Kenneth Burke A Grammar of Motives
Burke is a star on the wane, if being included in the first edition of The Norton Anthology of Theory and Criticism but dropped from the second is a fair indication. Better known in the US, where composition and rhetoric is a thriving field, his works are almost impossible to find in British bookshops (though happily, a PDF scan of A Grammar is available through archive.org). A Grammar of Motives is one of his central works, a huge volume published in 1945, the first instalment in a never-completed ‘motivorium’. At its core is the ‘dramatistic pentad’, a network of five aspects logically necessary to any action: Act, Agent, Scene, Agency (i.e. means), and Purpose (i.e. ends). On this basis, Burke builds a philosophical method that is consistently dialectical (without being Marxist or Hegelian) and in some ways anticipates deconstruction; he then rereads the history of philosophy under the headings of the pentad, analyses the Constitution of the United States as a “representative anecdote” of dramatic action, and closes with a reflection on dialectical method in general that completed changed my view of Plato. No longer cutting-edge (although recent Burkean scholarship has engaged with posthumanism and other contemporary schools of thought), Burke is nonetheless a fascinating writer – a humanist in the broad sense of one who takes literature, philosophy, and politics as a unified whole, affording insights into each.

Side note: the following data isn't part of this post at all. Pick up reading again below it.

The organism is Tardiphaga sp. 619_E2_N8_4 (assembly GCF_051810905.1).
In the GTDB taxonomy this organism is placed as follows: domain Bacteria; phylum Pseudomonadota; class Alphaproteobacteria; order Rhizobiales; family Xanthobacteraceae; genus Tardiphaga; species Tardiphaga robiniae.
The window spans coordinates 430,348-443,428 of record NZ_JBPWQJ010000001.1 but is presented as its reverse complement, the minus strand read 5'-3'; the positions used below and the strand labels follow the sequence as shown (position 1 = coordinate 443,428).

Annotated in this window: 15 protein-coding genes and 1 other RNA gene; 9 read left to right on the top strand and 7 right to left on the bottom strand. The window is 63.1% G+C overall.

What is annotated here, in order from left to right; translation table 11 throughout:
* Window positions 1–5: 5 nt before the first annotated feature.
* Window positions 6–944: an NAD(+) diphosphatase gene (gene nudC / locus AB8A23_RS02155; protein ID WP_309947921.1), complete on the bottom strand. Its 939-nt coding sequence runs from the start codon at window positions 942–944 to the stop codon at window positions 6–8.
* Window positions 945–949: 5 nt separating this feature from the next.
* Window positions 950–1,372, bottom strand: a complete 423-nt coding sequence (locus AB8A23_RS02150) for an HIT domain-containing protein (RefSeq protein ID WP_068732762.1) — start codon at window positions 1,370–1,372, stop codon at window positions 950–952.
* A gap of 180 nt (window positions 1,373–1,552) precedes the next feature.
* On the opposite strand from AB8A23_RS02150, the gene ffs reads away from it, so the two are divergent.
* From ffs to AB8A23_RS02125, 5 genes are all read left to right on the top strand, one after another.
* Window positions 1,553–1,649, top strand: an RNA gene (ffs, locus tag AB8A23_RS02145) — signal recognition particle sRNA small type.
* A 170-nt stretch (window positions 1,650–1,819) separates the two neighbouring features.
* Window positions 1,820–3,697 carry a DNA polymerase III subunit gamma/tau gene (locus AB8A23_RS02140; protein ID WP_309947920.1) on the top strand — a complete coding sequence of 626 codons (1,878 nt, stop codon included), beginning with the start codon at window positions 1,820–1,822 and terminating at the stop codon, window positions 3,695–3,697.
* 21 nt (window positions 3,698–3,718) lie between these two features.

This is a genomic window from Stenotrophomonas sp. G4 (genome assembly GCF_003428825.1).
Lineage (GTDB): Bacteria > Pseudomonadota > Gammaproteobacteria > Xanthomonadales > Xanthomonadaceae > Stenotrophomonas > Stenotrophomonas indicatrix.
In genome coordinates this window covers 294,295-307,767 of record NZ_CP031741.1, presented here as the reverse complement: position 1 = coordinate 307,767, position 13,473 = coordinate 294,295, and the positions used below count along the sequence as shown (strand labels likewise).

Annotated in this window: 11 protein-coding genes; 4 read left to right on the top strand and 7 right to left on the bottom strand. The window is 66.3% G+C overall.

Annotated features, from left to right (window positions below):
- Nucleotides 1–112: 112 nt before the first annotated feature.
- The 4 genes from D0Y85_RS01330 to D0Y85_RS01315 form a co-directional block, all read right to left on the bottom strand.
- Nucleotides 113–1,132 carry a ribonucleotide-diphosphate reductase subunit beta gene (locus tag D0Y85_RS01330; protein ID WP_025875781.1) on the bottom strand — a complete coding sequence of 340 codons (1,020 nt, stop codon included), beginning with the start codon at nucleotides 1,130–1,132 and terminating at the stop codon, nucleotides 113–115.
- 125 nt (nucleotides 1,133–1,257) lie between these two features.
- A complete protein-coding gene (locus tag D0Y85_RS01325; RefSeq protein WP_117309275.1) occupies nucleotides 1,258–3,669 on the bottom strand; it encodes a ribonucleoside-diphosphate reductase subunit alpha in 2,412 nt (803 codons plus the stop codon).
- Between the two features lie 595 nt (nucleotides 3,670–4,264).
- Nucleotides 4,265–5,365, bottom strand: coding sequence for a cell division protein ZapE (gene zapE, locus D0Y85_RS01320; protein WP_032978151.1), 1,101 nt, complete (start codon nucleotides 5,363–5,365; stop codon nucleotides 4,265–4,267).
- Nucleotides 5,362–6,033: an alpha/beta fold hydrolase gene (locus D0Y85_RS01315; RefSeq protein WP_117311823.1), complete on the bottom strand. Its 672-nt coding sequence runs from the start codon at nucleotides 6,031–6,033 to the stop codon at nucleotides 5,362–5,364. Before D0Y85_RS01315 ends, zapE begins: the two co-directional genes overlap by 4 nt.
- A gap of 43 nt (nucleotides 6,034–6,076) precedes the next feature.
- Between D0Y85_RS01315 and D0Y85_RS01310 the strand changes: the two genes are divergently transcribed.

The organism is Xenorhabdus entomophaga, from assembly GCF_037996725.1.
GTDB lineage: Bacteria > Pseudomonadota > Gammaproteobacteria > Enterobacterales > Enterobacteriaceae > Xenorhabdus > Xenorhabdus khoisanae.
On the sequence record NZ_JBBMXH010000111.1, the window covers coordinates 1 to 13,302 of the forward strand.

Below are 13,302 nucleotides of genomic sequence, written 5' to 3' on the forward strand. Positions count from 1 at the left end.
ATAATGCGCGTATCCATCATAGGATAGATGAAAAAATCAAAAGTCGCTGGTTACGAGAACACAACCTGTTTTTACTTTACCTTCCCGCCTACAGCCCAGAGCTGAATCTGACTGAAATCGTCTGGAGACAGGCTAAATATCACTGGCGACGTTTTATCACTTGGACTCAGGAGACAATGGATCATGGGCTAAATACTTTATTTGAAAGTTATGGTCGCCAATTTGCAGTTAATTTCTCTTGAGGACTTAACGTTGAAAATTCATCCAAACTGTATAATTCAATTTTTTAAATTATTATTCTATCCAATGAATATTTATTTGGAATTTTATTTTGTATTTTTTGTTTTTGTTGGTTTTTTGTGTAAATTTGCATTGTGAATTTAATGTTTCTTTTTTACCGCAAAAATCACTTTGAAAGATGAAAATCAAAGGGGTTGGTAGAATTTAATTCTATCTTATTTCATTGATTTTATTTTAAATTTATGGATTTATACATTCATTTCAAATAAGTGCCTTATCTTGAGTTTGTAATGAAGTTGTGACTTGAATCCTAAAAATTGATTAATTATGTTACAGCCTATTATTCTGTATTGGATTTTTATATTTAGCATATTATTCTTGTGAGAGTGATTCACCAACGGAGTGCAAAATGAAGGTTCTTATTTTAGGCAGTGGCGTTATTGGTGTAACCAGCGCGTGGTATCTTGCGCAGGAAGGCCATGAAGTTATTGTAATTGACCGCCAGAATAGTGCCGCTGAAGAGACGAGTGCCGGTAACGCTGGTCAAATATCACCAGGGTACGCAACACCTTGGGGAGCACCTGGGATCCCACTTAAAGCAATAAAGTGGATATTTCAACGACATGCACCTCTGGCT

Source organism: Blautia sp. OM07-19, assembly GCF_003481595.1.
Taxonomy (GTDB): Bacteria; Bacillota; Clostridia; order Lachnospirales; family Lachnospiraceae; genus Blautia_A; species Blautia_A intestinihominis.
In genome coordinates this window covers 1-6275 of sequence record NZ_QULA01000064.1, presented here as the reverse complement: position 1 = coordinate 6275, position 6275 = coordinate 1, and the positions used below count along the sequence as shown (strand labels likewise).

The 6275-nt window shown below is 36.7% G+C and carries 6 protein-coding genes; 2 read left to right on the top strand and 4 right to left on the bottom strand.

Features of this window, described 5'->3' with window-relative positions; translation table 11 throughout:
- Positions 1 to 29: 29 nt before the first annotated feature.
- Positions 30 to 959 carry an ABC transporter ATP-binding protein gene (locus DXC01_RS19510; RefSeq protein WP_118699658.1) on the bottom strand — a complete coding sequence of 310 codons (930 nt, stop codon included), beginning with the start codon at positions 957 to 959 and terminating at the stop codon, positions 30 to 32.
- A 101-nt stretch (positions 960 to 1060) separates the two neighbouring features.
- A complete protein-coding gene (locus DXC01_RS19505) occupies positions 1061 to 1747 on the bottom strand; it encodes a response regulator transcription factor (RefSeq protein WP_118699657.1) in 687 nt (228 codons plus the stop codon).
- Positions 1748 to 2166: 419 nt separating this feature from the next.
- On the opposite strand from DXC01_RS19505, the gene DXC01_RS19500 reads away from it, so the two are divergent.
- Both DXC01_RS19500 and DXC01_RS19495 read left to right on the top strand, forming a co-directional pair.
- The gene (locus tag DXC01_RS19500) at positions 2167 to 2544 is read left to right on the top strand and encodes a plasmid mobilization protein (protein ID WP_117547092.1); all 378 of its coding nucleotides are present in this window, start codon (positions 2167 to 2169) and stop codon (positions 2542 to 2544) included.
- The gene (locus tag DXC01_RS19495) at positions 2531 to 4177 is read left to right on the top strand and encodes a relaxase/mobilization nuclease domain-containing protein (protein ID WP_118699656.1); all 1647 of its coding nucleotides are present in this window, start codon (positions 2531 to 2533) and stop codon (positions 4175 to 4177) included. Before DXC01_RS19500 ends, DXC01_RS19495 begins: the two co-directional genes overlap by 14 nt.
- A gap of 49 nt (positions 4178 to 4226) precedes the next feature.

Osip Mandelstam Concert at a Railway Station: Selected Poems (translated by Alistair Noon)
I first wrote about Alistair Noon’s translations of Mandelstam in the GRB five years ago, and at last the book has arrived, handsomely produced by Shearsman. As I wrote then, Noon daringly replicates Mandelstam’s formal stanzas, using slant rhymes with a zingy freshness of diction that stops the poems from ever sounding like translationese. Concert at a Railway Station is also unique, I think, in representing Mandelstam’s rhymes for children and occasional poems, and the huge ode to Stalin that Mandelstam wrote in a last-ditch effort to escape the inevitable. (Shortly afterwards, he was sent to the gulags and died en route.) You can get a taste of this fantastic poet and these wonderful translations (and an insight into Noon’s thinking about translation) here on the GRB.
Shirley Jackson Hangsaman
With the new adaptation of The Haunting of Hill House on Netflix, a lot of people are (re)discovering that book, which is certainly fantastic; but it’s worth looking into Jackson’s other novels (as well as her short fiction, such as the infamous “The Lottery”). Hangsaman similarly focuses on a lonely woman – in this case, Nathalie Waite, the daughter of a minor litterateur, making her start at a liberal arts college. This provides the occasion for plenty of satire, but don’t imagine that this novel is any less harrowing than Hill House just because the evils are social rather than supernatural: Jackson puts the protagonist (and the reader) through genuine horror even before term begins, and the novel ends with a typically Jacksonian device – a dread-inducing bus journey. (In Jackson’s fiction, nothing good ever happens on public transport.)